Main Menu

Frequently Asked Questions

1) How can a website be inaccessible?

If your website cannot be used by people with disabilities, for example visual, auditory, physical or learning disabilities, it will be classed as inaccessible.

2) Are there different levels of accessibility?

Yes, the Web Accessibility Initiative by the World Wide Web Consortium (W3C) have developed the Web Content Accessibility Guidelines (version 1), which defines 3 different levels of accessibility - A, AA and AAA. The more accessible a website is, the higher the rating they will receive.

3) Which law(s) in the NZ requires that a site must be accessible?

In New Zealand, disabled people are protected by the Human Rights Act - Protection Against Discrimination for People with Disabilities. This act prohibits discrimination in employment, business partnerships, vocational and qualification authorities, access to public places, provision of accommodation, education, goods and services. Although the law does not specifically mention websites it can be argued that a company's website is a public service and as such should not discriminate against people with disabilities. The Act is enforced by the Human Rights Commission.

4) Is the Human Rights Act applicable worldwide?

No, the Human Rights Act is a New Zeland law but other countries around the world either have or are considering similar legislation. For example Australia has the Disability Discrimination Act 1992.

In the UK part 2 of the Disability Discrimination Act 1995, which came into effect in 1999, states that all services provided by a company must be accessible to people with disabilities. This legislation specifically mentions websites, intranets and extranets as being services.

5) What makes a website inaccessible?

The short answer is lots of things, but examples include:

  • Images that do not have text alternatives (ALT attributes)
  • If your navigation system requires JavaScript to be enabled
  • If your site uses multi-media technology but does not provide text alternatives

The complete list can be found in the Web Content Accessibility Guidelines (version 1).

6) Do W 3 A design accessible websites?

No, W 3 A audit websites for compliance to the Web Content Accessibility Guidelines (version 1) but we do not offer any web design or fixing services.

7) What standards, if any, do W 3 A audit to?

We audit to the Web Content Accessibility Guidelines (version 1). These have become the standard for assessing website accessibility and are used by web designers around the world

8) Do W 3 A fix any issues found during the audit?

No. We tell people what is wrong with their websites and give suggestions how to fix it but do not fix them ourselves.

9) Why not?

We feel that as an independent audit company it would be unethical for us to fix websites, as it could be seen that the audit service is simply a way for us to drum up more business.

Also, our clients mostly have an excellent relationship with their website designer and it makes more sense for the original creator to fix any issues.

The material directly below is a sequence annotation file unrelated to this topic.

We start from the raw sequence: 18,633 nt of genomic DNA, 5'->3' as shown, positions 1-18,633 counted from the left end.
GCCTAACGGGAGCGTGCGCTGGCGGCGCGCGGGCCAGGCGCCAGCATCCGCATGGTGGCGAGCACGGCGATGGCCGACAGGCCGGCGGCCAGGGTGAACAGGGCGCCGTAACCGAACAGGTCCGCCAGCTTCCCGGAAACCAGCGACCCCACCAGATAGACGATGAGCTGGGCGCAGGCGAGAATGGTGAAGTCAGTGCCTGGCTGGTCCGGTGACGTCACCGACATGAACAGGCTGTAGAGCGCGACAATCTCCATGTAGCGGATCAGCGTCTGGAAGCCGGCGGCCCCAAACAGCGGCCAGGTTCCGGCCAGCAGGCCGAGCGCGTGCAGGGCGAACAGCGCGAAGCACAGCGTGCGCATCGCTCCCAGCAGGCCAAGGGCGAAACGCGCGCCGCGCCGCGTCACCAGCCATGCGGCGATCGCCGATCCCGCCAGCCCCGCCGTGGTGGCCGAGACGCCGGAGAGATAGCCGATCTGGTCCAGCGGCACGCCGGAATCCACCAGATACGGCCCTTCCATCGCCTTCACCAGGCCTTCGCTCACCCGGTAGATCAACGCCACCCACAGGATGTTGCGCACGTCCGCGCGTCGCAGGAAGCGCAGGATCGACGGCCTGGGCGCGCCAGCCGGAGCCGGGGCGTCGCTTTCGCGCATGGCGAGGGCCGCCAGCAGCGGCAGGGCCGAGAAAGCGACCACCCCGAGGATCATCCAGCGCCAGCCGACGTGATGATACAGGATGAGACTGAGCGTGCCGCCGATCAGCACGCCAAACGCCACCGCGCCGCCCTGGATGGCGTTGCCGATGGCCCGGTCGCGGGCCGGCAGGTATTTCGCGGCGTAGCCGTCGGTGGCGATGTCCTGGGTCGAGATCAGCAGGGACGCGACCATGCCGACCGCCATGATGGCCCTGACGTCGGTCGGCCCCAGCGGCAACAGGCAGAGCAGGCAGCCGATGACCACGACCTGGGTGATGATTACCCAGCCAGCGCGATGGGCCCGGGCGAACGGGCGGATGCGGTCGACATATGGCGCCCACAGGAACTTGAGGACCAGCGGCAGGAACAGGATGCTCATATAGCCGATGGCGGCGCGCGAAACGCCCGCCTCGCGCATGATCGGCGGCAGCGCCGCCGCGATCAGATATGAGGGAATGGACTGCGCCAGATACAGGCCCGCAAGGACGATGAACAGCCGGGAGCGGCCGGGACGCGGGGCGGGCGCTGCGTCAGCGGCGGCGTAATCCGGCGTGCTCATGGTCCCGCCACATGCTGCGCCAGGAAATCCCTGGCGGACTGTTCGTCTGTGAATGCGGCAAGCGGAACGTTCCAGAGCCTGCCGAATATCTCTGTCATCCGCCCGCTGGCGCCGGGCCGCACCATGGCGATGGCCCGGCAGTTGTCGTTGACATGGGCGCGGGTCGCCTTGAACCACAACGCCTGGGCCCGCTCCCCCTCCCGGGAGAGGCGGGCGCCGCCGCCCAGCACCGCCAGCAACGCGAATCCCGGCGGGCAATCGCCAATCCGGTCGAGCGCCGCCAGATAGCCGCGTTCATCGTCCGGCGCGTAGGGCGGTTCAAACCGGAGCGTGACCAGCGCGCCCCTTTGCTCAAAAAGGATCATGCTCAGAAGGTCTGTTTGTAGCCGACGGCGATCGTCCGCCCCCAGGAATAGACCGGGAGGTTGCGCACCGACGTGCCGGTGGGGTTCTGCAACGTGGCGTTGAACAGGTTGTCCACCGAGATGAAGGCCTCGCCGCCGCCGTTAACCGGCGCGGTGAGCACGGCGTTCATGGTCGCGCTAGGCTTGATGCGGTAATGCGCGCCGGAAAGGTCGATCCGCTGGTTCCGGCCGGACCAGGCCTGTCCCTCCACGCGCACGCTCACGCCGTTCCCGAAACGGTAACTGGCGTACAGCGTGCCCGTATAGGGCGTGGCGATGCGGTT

10) So why should we come to W 3 A for an audit if you only tell us what is wrong but don't fix it?

W 3 A audits provide independent proof that your website complies with the local legislation that applies to the website.

There has been a spate of sites claiming to be accessible but when those claims were investigated they were found to be misleading. As W 3 A is a completely independent company, with no connections to web designers or marketing companies you can be sure that a site that we say is accessible is genuinely so.

11) Aren't there automated tools that do the same job as you? Why should we pay you when we can get it for free?

Yes, there are a number of automated tools available that check websites for accessibility. However they do not look at the code in any great detail. For example, one of the criteria to be Bobby compliant is to have ALT attributes for every image. You can have an ALT attribute that simply says "image" and Bobby will say your site is accessible, when in reality it is not as the description does not tell a visually impaired person anything about the image.

W 3 A check the website manually so that, as an example, nonsense ALT attributes are changed to something meaningful.

12) How long is an audit valid for?

A W 3 A audit is valid until you make changes to your website, as any changes can impact on the accessibility of the site. If you do not make changes we have a maximum certification period of 1 year from the previous audit. Any changes to the relevant laws may also invalidate the audit.

13) How often should I get my site re-audited?

We feel that a site should be re-audited once a quarter as most people tend to update their website on that timescale. However, websites that change their page structure regularly may need to be audited more frequently as structural changes can and do influence accessibility.

14) Why does your website not have a W 3 A audit logo displayed?

As we built our own website we are barred from auditing it as auditors cannot audit work they have done themselves. This is to stop bias and mistakes being made.